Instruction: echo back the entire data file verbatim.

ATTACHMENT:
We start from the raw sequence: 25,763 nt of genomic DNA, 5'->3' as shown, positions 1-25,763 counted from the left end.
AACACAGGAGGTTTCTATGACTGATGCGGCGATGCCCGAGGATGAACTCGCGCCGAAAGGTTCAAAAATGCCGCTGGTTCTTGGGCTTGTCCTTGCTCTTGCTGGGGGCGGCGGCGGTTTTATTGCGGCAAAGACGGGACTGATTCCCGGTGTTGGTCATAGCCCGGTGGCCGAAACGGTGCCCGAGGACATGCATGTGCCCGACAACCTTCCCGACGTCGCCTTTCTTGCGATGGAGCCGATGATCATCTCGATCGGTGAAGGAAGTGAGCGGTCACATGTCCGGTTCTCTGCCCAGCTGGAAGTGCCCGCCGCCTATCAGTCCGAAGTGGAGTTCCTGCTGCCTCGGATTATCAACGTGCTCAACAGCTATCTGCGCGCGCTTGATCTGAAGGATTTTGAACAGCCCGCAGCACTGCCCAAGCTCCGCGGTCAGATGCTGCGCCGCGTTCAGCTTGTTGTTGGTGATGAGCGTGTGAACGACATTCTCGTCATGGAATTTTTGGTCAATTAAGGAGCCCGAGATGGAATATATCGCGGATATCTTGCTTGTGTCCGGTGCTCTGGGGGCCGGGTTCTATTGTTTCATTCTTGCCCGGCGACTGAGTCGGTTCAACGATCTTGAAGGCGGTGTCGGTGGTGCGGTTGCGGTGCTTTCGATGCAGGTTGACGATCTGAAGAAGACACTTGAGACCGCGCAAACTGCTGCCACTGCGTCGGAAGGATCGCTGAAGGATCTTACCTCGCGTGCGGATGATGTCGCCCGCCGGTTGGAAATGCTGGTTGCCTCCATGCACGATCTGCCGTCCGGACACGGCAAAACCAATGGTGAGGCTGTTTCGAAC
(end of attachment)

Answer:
We start from the raw sequence: 25,763 nt of genomic DNA, 5'->3' as shown, positions 1-25,763 counted from the left end.
AACACAGGAGGTTTCTATGACTGATGCGGCGATGCCCGAGGATGAACTCGCGCCGAAAGGTTCAAAAATGCCGCTGGTTCTTGGGCTTGTCCTTGCTCTTGCTGGGGGCGGCGGCGGTTTTATTGCGGCAAAGACGGGACTGATTCCCGGTGTTGGTCATAGCCCGGTGGCCGAAACGGTGCCCGAGGACATGCATGTGCCCGACAACCTTCCCGACGTCGCCTTTCTTGCGATGGAGCCGATGATCATCTCGATCGGTGAAGGAAGTGAGCGGTCACATGTCCGGTTCTCTGCCCAGCTGGAAGTGCCCGCCGCCTATCAGTCCGAAGTGGAGTTCCTGCTGCCTCGGATTATCAACGTGCTCAACAGCTATCTGCGCGCGCTTGATCTGAAGGATTTTGAACAGCCCGCAGCACTGCCCAAGCTCCGCGGTCAGATGCTGCGCCGCGTTCAGCTTGTTGTTGGTGATGAGCGTGTGAACGACATTCTCGTCATGGAATTTTTGGTCAATTAAGGAGCCCGAGATGGAATATATCGCGGATATCTTGCTTGTGTCCGGTGCTCTGGGGGCCGGGTTCTATTGTTTCATTCTTGCCCGGCGACTGAGTCGGTTCAACGATCTTGAAGGCGGTGTCGGTGGTGCGGTTGCGGTGCTTTCGATGCAGGTTGACGATCTGAAGAAGACACTTGAGACCGCGCAAACTGCTGCCACTGCGTCGGAAGGATCGCTGAAGGATCTTACCTCGCGTGCGGATGATGTCGCCCGCCGGTTGGAAATGCTGGTTGCCTCCATGCACGATCTGCCGTCCGGACACGGCAAAACCAATGGTGAGGCTGTTTCGAAC